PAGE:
American Rising Stars, Inc. was originally formed as Texas Hoops Basketball Camps, Inc. and operated in Texas for 15 years. Texas Hoops served communities throughout the state of Texas with its state of the art basketball camps teaching discipline and character building.
Rising Stars in Houston was formed in July of 2005 and was later incorporated into American Rising Stars, Inc. ARSI has operated in several Texas Independent School Districts including Houston ISD, Alief ISD, Aldine ISD, and Goose Creek ISD, administering programs which include after school sports camps, fencing, photography, journalism, and drumming. Many of the teachers and coaches who work in the program are dedicated educators in their respective fields.
About Our Founder
Mr. James Gill, President and Chief Operating Officer of American Rising Stars, Inc. is a graduate of North Carolina Agricultural and Technical State University. Mr. Gill has a degree in Marketing and has over 20 years of work experience in the areas of sales and marketing.
Prior to becoming President of American Rising Stars, Inc. Mr. Gill served as a teacher with the Houston Independent School District as well as an instructor in the Alief and Cypress Independent School Districts. He was instrumental in a 100% passing rate for TAAS (currently the TAKS) testing among youth at risk while in his HISD position.
In addition to American Rising Stars, Inc., Mr. Gill is also involved in many community activities. He is the President of Texas Hoops Basketball Camps, Inc. and also served as the Houston Area Director for National Youth Sports, which provided services for over 800 youth in and around the Houston Metropolitan area. Mr. Gill is also a member of the NAA (National After-School Association), the TAA (Texas After-School Association ) and was elected a local Board Member of of SETAA (Southeast Texas After-School Association.)
Why After-School Programs?
After-School hours are a critical time for youth. These hours represent either an opportunity to learn and grow through quality after-school programs, or a time of risk to a youth’s health and safety.
The after-school hours are the peak time for juvenile crime and risky behavior such as alcohol and drug use. Most experts agree that after-school programs offer a healthy and positive alternative. These programs help keep children safe, improve academic achievement, help relieve the stresses on today‘s working families, and serve as important youth violence prevention and intervention strategies.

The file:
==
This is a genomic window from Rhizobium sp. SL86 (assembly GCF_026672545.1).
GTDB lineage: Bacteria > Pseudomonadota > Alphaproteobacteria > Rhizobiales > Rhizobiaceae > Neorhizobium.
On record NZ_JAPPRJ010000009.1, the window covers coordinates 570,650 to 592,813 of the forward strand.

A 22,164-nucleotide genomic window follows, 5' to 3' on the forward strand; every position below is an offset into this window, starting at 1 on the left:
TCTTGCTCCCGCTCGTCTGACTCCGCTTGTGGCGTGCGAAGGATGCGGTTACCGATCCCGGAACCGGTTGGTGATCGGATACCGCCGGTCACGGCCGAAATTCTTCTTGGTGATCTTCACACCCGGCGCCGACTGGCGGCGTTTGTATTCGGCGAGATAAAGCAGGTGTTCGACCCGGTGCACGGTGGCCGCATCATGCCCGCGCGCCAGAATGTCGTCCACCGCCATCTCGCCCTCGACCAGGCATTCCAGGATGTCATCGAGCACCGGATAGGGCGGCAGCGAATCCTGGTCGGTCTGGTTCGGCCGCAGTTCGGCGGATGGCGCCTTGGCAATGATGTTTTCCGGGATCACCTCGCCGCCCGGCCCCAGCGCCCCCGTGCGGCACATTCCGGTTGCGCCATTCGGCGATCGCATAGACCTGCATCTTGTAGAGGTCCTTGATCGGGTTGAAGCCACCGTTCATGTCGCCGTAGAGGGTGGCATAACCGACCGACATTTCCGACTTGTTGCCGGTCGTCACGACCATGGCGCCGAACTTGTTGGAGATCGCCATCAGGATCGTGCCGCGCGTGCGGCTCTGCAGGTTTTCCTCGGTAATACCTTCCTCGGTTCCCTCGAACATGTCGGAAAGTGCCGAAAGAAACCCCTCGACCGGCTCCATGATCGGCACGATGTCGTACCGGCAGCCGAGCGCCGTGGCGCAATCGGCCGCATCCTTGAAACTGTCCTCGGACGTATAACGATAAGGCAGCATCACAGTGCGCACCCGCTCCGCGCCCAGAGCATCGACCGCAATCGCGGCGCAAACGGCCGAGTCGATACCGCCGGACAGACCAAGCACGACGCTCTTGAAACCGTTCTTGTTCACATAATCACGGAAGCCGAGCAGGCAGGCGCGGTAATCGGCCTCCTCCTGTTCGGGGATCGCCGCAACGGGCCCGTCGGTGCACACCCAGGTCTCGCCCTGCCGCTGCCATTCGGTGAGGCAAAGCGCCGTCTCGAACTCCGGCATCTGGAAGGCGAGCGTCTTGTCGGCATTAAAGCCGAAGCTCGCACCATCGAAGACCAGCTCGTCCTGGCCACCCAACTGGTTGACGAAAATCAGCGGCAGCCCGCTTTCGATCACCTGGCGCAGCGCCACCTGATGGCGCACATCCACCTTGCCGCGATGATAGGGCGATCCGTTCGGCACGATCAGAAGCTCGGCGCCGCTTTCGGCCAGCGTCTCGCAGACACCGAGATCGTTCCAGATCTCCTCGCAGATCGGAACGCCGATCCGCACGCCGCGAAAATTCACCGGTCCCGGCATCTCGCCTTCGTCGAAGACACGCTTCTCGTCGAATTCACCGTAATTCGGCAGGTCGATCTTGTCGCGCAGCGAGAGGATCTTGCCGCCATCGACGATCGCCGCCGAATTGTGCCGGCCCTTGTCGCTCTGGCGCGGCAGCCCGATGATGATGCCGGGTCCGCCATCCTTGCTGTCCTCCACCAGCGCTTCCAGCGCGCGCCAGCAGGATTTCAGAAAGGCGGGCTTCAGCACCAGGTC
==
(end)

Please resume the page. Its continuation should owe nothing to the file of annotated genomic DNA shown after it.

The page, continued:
Most youth do not have access to after-school programs. Every day, at least eight million children and youth are left alone and unsupervised once school is dismissed. While ninety percent of Americans think that all youth should have access to after-school programs, two-thirds say it is difficult to find programs locally. With more and more children growing up in homes with two working parents or a single working parent, today’s families can benefit from the safe, structured learning opportunities that after-school programs provide.
What Makes A Good Program?
A recent policy report written by Columbia University psychologists Jodie Roth, PhD. and Jeanne Brooks-Gunn, PhD. concluded that good After-School Programs “are best characterized by their approach to youth as resources to be developed, rather than as problems to be managed.” According to the report, “What Do Adolescents Need for Healthy Development? Implications for Youth Policy,” good programs should:
· Help young people develop strong, positive relationships with adults
· Build on the young person’s strengths, rather than focus on his or her weaknesses.
· Provide an enriching environment that helps young people develop positive relationships with peers
· Give youth opportunities to develop leadership and decision-making skills
· Focus on the developmental needs of young people by nurturing teens’ autonomy at the same time the programs lend guidance
· Provide all of these opportunities over the long term development of the child.